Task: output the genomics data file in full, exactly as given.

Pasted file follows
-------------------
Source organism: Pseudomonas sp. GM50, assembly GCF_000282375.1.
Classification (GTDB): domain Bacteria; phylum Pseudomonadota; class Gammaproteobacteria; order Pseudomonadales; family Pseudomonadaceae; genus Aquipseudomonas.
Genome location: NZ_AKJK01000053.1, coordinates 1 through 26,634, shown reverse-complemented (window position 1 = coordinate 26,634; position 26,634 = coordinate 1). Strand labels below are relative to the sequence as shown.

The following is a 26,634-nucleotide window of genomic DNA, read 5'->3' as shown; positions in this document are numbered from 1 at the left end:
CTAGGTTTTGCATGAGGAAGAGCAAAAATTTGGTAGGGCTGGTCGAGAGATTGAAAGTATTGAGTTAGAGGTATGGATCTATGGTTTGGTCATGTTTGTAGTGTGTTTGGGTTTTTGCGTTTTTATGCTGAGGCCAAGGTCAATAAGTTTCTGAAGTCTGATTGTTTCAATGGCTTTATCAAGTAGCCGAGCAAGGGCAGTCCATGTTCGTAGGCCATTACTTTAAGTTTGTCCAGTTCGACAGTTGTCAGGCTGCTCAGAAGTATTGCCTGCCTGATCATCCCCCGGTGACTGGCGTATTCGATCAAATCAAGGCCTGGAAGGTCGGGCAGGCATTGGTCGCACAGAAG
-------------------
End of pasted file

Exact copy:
Source organism: Pseudomonas sp. GM50, assembly GCF_000282375.1.
Classification (GTDB): domain Bacteria; phylum Pseudomonadota; class Gammaproteobacteria; order Pseudomonadales; family Pseudomonadaceae; genus Aquipseudomonas.
Genome location: NZ_AKJK01000053.1, coordinates 1 through 26,634, shown reverse-complemented (window position 1 = coordinate 26,634; position 26,634 = coordinate 1). Strand labels below are relative to the sequence as shown.

The following is a 26,634-nucleotide window of genomic DNA, read 5'->3' as shown; positions in this document are numbered from 1 at the left end:
CTAGGTTTTGCATGAGGAAGAGCAAAAATTTGGTAGGGCTGGTCGAGAGATTGAAAGTATTGAGTTAGAGGTATGGATCTATGGTTTGGTCATGTTTGTAGTGTGTTTGGGTTTTTGCGTTTTTATGCTGAGGCCAAGGTCAATAAGTTTCTGAAGTCTGATTGTTTCAATGGCTTTATCAAGTAGCCGAGCAAGGGCAGTCCATGTTCGTAGGCCATTACTTTAAGTTTGTCCAGTTCGACAGTTGTCAGGCTGCTCAGAAGTATTGCCTGCCTGATCATCCCCCGGTGACTGGCGTATTCGATCAAATCAAGGCCTGGAAGGTCGGGCAGGCATTGGTCGCACAGAAG